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Stop bringing work to bed

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Stop bringing work to bed

Dear Jackson,

I am a legal consultant at a very prestigious NGO, in the human rights sector. When I come home to the apartment I share with my girlfriend, I like to talk about the incredible stories and tragedies that come across my desk. But I just can’t with my girlfriend, who doesn’t really read. She barely follows the news, doesn’t know who Kem Sokha is, and has some questionable opinions about development. She’s very loyal and supportive, but I’m not sure if this relationship can really have legs if she doesn’t change.

This cookie can crumble in two ways. Either you need to find a partner that shares your interests, or you should stop being such a work-consumed bore.

You’re not going to change this girl. If she’s not interested in the plight of land activists and the fist-shaking antics of CNRP leader Kem Sokha now, she’ll never be. And why should she? Is your job so important that everyone should care about it? In Phnom Penh, this particular affliction seems common with NGO people and journalists – they think that their work is so valuable and world-changing that it warrants constant attention and conversation. But if a plumber went on and on over drinks about a new drain cleaner he’s developing, you’d probably find him insufferable. Why? Because he’s not making the world a better place? I beg to differ.

Think about it from your girlfriend’s perspective. You spend your entire day at work, then come home wanting to talk about work. Do you dream about work too? Do you think of human rights when you’re making love? In the evening, most couples recap their days. Fine. But it sounds like you’re carrying the entire office home with you.

Want to take your intellectual preoccupations to new heights? The 4th century BCE Taoist sage Chuang Tzu says that one ought to be completely present in their labour, and completely present in their leisure. My man C.T. doesn’t want your ying and yang mixing together. He says: find balance between order and disorder if you want to be happy. Learn to compartmentalise. On this matter, it might be worth taking the mystic’s advice.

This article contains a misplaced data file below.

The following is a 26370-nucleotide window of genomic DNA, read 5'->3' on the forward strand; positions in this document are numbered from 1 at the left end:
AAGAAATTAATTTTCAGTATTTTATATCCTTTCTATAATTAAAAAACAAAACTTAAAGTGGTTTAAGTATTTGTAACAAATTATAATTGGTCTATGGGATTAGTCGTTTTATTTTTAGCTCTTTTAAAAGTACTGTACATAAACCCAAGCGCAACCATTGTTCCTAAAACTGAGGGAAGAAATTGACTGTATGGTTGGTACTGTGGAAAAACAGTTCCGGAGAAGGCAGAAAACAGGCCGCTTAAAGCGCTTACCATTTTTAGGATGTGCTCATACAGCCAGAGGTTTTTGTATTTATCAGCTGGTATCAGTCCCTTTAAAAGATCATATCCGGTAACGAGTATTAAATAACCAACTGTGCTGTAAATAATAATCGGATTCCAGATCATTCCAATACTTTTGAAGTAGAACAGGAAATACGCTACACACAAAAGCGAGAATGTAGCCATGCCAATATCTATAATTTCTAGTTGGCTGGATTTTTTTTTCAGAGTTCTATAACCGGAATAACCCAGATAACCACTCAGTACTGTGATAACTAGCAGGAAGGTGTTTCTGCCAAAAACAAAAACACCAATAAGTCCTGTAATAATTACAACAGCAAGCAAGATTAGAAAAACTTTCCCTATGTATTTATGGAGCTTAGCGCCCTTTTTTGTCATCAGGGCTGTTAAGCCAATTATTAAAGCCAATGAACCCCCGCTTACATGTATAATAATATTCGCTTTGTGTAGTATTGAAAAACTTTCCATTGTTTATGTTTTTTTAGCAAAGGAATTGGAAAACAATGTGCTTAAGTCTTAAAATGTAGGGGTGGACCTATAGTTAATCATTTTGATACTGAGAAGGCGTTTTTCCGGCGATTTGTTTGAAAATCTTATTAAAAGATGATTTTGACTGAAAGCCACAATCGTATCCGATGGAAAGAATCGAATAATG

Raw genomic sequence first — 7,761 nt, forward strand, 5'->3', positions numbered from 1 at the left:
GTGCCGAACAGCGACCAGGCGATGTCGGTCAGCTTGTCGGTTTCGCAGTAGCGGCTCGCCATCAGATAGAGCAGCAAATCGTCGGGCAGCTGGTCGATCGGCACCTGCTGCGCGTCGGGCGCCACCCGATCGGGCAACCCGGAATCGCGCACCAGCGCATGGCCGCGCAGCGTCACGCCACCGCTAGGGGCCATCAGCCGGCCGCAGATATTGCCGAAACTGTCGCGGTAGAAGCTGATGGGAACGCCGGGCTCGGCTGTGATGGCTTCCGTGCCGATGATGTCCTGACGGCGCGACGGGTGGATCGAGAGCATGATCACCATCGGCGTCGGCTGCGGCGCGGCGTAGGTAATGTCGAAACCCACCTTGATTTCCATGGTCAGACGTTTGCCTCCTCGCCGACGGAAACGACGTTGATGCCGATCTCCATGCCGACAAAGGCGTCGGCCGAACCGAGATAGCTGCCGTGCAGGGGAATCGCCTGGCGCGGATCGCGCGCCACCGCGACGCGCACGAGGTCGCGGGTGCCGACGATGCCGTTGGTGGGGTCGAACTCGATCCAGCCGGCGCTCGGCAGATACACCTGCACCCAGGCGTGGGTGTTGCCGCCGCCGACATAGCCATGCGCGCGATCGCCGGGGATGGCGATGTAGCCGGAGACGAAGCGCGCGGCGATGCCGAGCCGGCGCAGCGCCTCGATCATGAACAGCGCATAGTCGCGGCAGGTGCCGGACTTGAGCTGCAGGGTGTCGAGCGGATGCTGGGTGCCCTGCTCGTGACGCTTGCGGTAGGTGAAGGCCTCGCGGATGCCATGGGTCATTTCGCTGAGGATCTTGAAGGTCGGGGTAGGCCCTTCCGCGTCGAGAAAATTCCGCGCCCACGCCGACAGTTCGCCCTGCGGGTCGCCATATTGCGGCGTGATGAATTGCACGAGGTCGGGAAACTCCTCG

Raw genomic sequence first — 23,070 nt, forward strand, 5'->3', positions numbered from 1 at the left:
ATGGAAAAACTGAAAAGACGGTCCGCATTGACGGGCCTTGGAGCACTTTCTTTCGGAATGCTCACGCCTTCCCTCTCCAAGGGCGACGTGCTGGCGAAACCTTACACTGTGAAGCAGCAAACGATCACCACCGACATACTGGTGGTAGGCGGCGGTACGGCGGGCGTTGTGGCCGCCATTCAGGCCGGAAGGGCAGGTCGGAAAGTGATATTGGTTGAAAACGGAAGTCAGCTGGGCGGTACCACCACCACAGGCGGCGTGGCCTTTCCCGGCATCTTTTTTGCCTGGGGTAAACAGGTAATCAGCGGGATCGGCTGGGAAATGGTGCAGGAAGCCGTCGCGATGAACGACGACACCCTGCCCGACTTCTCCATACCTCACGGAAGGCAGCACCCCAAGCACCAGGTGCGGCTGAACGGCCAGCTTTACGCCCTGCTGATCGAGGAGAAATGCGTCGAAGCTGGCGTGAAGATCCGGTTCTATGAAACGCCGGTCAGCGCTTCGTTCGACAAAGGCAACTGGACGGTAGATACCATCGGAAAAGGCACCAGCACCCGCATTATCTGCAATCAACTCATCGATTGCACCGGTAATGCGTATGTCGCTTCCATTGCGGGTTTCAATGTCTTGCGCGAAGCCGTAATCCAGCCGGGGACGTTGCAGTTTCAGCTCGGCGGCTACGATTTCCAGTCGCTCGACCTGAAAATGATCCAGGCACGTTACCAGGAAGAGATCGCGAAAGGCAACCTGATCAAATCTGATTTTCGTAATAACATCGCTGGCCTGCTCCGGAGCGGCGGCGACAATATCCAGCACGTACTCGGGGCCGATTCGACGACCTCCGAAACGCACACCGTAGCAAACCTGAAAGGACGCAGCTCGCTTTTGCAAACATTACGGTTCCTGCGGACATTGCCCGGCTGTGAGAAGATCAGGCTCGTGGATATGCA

And by the way, do you share any spheres of concern with your girlfriend? Do you engage her in any of her interests? Maybe she makes similar complaints to her friends: “After working all day, I just want to talk about clothes and movies. But all he cares about is human rights. Ugh.”

Why are you in this relationship in the first place? What brought the two of you together? It has to be more than just sex and loyalty if you’re living together. You must have something in common! Try teasing this out. Re-discover your connection. For the next little while, focus your conversations on interests that you share.

At the end of the day, if things still aren’t working for you, you probably ought to find someone new. You’re a legal consultant, so I assume you’re a relatively educated man. And as an educated dude myself, I know how important intellectual stimulation is in long-term relationships. Support, loyalty, and good sex are important – but if a partner doesn’t challenge and excite me intellectually, I quickly lose interest. In your case, don’t fret. Cambodia is full of starry-eyed idealist girls who save the world by day, then drink themselves into oblivion at night. Cruise the bars on Street 278. I’m sure you’ll be able to find someone willing to entertain your human rights in bed.

Got a question about sex or relationships for Jackson? Email [email protected]

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